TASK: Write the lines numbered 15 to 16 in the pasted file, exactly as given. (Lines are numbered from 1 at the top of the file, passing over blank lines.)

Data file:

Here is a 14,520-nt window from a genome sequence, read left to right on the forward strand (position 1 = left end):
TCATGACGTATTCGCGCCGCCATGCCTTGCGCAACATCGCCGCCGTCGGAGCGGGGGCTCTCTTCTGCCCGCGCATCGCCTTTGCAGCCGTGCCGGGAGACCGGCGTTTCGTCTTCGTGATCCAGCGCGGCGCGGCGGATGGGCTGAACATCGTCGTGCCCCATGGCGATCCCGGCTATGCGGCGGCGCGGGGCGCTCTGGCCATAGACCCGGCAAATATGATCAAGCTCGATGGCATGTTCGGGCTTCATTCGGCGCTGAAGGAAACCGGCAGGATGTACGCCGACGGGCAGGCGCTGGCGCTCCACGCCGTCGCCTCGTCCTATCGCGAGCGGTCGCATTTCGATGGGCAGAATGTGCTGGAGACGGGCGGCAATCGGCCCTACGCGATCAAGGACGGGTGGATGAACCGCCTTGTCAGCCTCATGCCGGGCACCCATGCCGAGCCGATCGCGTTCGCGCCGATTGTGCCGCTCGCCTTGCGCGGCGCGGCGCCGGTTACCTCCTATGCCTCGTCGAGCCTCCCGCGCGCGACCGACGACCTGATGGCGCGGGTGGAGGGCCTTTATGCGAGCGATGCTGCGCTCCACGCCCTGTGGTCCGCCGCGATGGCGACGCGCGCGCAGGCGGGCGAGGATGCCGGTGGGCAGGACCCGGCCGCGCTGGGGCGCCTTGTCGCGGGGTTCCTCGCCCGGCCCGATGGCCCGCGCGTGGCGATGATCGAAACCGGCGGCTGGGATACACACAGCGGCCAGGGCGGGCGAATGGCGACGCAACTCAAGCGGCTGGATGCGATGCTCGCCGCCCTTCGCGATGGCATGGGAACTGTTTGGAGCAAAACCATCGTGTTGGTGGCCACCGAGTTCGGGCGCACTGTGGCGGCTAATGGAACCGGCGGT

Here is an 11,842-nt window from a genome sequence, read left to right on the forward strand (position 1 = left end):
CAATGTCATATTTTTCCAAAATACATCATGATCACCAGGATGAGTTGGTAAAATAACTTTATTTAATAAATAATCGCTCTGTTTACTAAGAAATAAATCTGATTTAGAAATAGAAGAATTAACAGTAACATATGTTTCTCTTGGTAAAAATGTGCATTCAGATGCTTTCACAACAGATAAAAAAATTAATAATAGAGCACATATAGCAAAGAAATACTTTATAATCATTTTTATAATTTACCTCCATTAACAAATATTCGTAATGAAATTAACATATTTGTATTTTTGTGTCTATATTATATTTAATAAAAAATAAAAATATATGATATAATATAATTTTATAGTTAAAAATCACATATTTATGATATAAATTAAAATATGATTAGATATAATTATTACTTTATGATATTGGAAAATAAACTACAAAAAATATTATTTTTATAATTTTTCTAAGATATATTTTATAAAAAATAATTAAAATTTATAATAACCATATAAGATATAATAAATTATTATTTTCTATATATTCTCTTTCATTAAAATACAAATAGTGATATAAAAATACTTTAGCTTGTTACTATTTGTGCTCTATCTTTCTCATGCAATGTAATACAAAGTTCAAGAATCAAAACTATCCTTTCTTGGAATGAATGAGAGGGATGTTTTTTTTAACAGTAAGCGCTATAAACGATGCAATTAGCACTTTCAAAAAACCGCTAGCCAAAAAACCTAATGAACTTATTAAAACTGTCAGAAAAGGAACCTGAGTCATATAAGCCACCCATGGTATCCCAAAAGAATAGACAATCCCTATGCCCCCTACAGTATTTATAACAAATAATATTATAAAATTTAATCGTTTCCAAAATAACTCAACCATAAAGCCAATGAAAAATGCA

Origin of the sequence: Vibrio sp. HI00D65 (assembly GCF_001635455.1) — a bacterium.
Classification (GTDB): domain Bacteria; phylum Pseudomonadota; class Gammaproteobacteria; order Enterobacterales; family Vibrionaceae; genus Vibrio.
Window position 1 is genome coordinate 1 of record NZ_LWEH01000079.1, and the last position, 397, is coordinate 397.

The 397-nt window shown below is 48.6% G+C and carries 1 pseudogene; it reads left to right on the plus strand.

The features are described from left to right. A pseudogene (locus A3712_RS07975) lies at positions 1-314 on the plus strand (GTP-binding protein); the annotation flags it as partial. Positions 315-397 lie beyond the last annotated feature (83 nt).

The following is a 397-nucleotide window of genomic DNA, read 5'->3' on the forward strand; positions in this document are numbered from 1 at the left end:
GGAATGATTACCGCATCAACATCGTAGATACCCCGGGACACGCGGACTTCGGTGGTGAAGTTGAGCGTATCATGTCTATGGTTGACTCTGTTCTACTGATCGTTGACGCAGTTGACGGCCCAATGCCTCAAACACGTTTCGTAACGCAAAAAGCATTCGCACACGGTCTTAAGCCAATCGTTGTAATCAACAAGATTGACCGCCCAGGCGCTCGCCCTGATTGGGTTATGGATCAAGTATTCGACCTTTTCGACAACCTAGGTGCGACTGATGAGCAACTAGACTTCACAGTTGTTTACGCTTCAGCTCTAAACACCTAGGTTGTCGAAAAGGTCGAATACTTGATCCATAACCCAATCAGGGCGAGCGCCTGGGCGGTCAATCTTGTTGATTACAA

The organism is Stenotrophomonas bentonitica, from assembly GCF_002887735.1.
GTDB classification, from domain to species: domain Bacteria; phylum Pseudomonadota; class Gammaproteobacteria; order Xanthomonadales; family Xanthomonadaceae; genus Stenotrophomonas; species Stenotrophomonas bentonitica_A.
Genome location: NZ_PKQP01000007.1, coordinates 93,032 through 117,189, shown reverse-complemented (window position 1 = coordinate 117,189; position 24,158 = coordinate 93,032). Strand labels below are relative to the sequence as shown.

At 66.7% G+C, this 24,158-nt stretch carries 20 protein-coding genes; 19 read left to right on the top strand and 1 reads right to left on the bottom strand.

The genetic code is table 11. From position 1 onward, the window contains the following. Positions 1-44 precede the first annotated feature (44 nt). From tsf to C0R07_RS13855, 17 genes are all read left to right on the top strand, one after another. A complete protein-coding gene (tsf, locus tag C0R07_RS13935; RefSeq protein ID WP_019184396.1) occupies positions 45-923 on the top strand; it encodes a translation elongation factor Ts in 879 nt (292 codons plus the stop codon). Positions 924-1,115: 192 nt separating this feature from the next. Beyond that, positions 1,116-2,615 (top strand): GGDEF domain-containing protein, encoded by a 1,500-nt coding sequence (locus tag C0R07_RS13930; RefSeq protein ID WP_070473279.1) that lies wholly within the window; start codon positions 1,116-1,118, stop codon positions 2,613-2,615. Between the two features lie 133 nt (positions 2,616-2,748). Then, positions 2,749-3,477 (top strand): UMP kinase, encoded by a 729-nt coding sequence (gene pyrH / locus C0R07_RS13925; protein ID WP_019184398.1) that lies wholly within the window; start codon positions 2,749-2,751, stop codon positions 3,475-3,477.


At 66.7% G+C, this 24,158-nt stretch carries 20 protein-coding genes; 19 read left to right on the top strand and 1 reads right to left on the bottom strand.

The genetic code is table 11. From position 1 onward, the window contains the following. Positions 1-44 precede the first annotated feature (44 nt). From tsf to C0R07_RS13855, 17 genes are all read left to right on the top strand, one after another. A complete protein-coding gene (tsf, locus tag C0R07_RS13935; RefSeq protein ID WP_019184396.1) occupies positions 45-923 on the top strand; it encodes a translation elongation factor Ts in 879 nt (292 codons plus the stop codon). Positions 924-1,115: 192 nt separating this feature from the next. Beyond that, positions 1,116-2,615 (top strand): GGDEF domain-containing protein, encoded by a 1,500-nt coding sequence (locus tag C0R07_RS13930; RefSeq protein ID WP_070473279.1) that lies wholly within the window; start codon positions 1,116-1,118, stop codon positions 2,613-2,615. Between the two features lie 133 nt (positions 2,616-2,748). Then, positions 2,749-3,477 (top strand): UMP kinase, encoded by a 729-nt coding sequence (gene pyrH / locus C0R07_RS13925; protein ID WP_019184398.1) that lies wholly within the window; start codon positions 2,749-2,751, stop codon positions 3,475-3,477.